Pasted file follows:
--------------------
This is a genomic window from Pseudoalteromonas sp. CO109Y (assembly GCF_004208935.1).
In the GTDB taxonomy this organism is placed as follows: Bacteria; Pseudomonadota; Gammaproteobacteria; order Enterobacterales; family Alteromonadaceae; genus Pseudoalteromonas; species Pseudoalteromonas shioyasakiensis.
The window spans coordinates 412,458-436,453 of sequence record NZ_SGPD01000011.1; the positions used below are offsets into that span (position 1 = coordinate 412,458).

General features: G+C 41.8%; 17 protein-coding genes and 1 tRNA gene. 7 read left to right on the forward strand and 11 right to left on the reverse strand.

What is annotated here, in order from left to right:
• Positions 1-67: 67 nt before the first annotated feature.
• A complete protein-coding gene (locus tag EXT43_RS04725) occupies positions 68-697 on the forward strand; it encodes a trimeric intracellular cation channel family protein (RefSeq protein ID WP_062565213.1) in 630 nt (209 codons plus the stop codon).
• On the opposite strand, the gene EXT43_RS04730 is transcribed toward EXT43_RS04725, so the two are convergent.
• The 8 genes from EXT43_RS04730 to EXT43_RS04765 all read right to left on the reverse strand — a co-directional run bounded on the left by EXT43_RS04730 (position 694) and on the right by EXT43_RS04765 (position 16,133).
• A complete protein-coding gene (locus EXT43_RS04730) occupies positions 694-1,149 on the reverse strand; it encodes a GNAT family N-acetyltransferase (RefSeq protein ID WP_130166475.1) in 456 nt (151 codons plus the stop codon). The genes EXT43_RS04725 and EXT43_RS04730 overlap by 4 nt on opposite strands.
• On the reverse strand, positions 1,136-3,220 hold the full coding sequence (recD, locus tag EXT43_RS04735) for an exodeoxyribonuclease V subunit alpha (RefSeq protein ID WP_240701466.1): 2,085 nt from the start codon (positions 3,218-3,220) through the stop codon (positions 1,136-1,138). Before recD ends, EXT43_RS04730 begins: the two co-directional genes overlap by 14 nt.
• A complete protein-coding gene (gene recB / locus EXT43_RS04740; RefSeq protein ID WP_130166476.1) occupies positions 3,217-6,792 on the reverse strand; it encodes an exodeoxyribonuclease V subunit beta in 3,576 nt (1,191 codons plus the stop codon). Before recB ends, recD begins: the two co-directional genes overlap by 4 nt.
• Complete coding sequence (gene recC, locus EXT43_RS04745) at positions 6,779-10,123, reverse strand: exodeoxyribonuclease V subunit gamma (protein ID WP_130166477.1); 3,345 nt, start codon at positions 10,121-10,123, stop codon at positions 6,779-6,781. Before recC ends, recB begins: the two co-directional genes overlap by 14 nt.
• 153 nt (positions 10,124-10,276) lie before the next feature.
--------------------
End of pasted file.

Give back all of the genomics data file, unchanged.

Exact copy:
This is a genomic window from Pseudoalteromonas sp. CO109Y (assembly GCF_004208935.1).
In the GTDB taxonomy this organism is placed as follows: Bacteria; Pseudomonadota; Gammaproteobacteria; order Enterobacterales; family Alteromonadaceae; genus Pseudoalteromonas; species Pseudoalteromonas shioyasakiensis.
The window spans coordinates 412,458-436,453 of sequence record NZ_SGPD01000011.1; the positions used below are offsets into that span (position 1 = coordinate 412,458).

General features: G+C 41.8%; 17 protein-coding genes and 1 tRNA gene. 7 read left to right on the forward strand and 11 right to left on the reverse strand.

What is annotated here, in order from left to right:
• Positions 1-67: 67 nt before the first annotated feature.
• A complete protein-coding gene (locus tag EXT43_RS04725) occupies positions 68-697 on the forward strand; it encodes a trimeric intracellular cation channel family protein (RefSeq protein ID WP_062565213.1) in 630 nt (209 codons plus the stop codon).
• On the opposite strand, the gene EXT43_RS04730 is transcribed toward EXT43_RS04725, so the two are convergent.
• The 8 genes from EXT43_RS04730 to EXT43_RS04765 all read right to left on the reverse strand — a co-directional run bounded on the left by EXT43_RS04730 (position 694) and on the right by EXT43_RS04765 (position 16,133).
• A complete protein-coding gene (locus EXT43_RS04730) occupies positions 694-1,149 on the reverse strand; it encodes a GNAT family N-acetyltransferase (RefSeq protein ID WP_130166475.1) in 456 nt (151 codons plus the stop codon). The genes EXT43_RS04725 and EXT43_RS04730 overlap by 4 nt on opposite strands.
• On the reverse strand, positions 1,136-3,220 hold the full coding sequence (recD, locus tag EXT43_RS04735) for an exodeoxyribonuclease V subunit alpha (RefSeq protein ID WP_240701466.1): 2,085 nt from the start codon (positions 3,218-3,220) through the stop codon (positions 1,136-1,138). Before recD ends, EXT43_RS04730 begins: the two co-directional genes overlap by 14 nt.
• A complete protein-coding gene (gene recB / locus EXT43_RS04740; RefSeq protein ID WP_130166476.1) occupies positions 3,217-6,792 on the reverse strand; it encodes an exodeoxyribonuclease V subunit beta in 3,576 nt (1,191 codons plus the stop codon). Before recB ends, recD begins: the two co-directional genes overlap by 4 nt.
• Complete coding sequence (gene recC, locus EXT43_RS04745) at positions 6,779-10,123, reverse strand: exodeoxyribonuclease V subunit gamma (protein ID WP_130166477.1); 3,345 nt, start codon at positions 10,121-10,123, stop codon at positions 6,779-6,781. Before recC ends, recB begins: the two co-directional genes overlap by 14 nt.
• 153 nt (positions 10,124-10,276) lie before the next feature.